The virtues of gigging - or otherwise

8Mile

Platinum Member
Last practice the guys talked and said they want to play more gigs. I am seriously thinking of leaving the band. Trouble is it could result in the group breaking up - our singer would almost certainly leave to focus on his other (serious) band rather than go through the process of finding and training up a new drummer who he's unlikely to find as much fun :)

This leaves me in a quandary because I truly detest public performance but these are good people who I'd prefer not to upset.

I dislike or am indifferent to everything about gigging unless the acoustics are great. Even then my loony tunes anxieties (hangover from a tortured youth) largely spoil it for me. I gigged heaps in the 80s and 90s and the nerves problem never eased, though I learned to at least pretend to have a good time by goofing around.

I admit that I'm a choker - when it's time to show what you're made of my playing falls to bits. For years I've persevered because I felt the struggle would be character building, but I'm over it.

I am heading towards a new phase of life with new interests, I guess, but I don't want the transition to cause harm ... advice and perspective appreciated!
Anon,

You mention the stress of public performance and preferring recording to gigging. But I find the pressure of getting a perfect take while the clock is ticking on expensive studio time much more stressful.

I guess there's nothing I'm going to say here to cure the anxiety you've felt playing live for 30 years. But to me, unless you're playing a huge arena, there isn't much to be nervous about. Nobody in the crowd has any idea about what you're doing, ya know?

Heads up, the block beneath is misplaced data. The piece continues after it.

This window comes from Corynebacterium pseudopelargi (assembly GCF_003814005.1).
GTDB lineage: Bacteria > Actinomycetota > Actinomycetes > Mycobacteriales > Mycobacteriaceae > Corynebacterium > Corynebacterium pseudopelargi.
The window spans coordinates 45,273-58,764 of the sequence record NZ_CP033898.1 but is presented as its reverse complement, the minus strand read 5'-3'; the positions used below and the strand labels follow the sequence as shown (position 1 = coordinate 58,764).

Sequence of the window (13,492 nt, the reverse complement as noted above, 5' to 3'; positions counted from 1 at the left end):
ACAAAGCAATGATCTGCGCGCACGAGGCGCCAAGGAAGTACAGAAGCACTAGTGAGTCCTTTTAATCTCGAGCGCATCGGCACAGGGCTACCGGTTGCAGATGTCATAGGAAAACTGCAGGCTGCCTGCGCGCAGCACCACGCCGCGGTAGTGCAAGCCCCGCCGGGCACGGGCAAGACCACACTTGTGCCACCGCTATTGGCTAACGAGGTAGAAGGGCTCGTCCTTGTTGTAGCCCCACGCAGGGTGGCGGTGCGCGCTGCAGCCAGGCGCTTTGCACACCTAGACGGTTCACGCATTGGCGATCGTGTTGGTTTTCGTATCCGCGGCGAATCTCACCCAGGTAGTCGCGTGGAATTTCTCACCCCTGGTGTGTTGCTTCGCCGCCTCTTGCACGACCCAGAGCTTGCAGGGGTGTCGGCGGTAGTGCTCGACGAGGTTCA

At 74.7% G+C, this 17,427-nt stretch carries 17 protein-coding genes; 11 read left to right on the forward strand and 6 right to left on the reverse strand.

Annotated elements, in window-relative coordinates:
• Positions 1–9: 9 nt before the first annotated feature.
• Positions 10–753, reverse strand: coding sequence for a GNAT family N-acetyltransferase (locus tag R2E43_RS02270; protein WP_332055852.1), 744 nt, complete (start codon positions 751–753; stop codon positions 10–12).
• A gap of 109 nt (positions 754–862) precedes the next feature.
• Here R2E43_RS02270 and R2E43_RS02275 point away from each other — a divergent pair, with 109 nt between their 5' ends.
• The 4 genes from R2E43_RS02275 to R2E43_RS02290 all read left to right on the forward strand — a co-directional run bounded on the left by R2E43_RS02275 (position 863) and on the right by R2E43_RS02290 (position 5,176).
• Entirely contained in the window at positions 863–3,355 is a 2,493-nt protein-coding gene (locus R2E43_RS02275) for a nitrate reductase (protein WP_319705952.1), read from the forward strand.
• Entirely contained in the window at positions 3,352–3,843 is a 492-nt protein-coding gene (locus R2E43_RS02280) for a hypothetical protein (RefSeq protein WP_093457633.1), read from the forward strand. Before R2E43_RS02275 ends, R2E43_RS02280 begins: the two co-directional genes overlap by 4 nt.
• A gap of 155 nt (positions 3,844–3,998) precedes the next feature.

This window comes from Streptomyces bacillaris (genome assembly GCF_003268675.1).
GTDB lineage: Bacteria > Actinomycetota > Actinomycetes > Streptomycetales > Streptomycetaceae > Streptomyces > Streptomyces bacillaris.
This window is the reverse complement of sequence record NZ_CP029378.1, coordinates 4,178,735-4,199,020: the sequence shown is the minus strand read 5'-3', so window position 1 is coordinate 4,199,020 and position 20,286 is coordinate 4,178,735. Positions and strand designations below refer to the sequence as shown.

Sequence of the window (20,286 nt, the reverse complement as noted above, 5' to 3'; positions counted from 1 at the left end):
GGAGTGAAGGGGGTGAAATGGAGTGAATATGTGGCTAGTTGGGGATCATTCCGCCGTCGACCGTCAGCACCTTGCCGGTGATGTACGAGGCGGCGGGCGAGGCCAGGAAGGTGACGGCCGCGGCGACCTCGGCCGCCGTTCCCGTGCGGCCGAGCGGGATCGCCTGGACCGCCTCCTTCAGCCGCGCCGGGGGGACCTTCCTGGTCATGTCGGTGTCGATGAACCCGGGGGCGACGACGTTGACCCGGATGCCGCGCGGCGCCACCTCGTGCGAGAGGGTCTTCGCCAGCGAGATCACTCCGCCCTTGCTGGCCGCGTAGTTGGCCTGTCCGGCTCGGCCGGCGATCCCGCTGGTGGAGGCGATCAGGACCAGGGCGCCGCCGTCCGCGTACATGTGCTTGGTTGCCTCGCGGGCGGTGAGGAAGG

Anyway, you should do what you want to. If playing live has nothing to offer you anymore, then you shouldn't do it. Your bandmates and friends will just have to respect that. And I don't see why they wouldn't.
 

Anon La Ply

Renegade
Anon,

You mention the stress of public performance and preferring recording to gigging. But I find the pressure of getting a perfect take while the clock is ticking on expensive studio time much more stressful.

I guess there's nothing I'm going to say here to cure the anxiety you've felt playing live for 30 years. But to me, unless you're playing a huge arena, there isn't much to be nervous about. Nobody in the crowd has any idea about what you're doing, ya know?

Anyway, you should do what you want to. If playing live has nothing to offer you anymore, then you shouldn't do it. Your bandmates and friends will just have to respect that. And I don't see why they wouldn't.
Thanks for your clear perspective, 8. It's weird. The nervousness is like a reflex and will kick in even if only a deaf pensioner and a dog are present. Oh well. Not everyone's cut out for it.

So yes, I feel compelled to move on. Life's funny like that.

PS. Did you see the Hermeto link I posted in the jazz cats thread? It's killer :)
 

Taye-Dyed

Senior Member
Grea, I never got the impression that you were nervous or uncomfortable in any way in any of your live performance videos I have watched. You come across just the opposite - like a seasoned performer.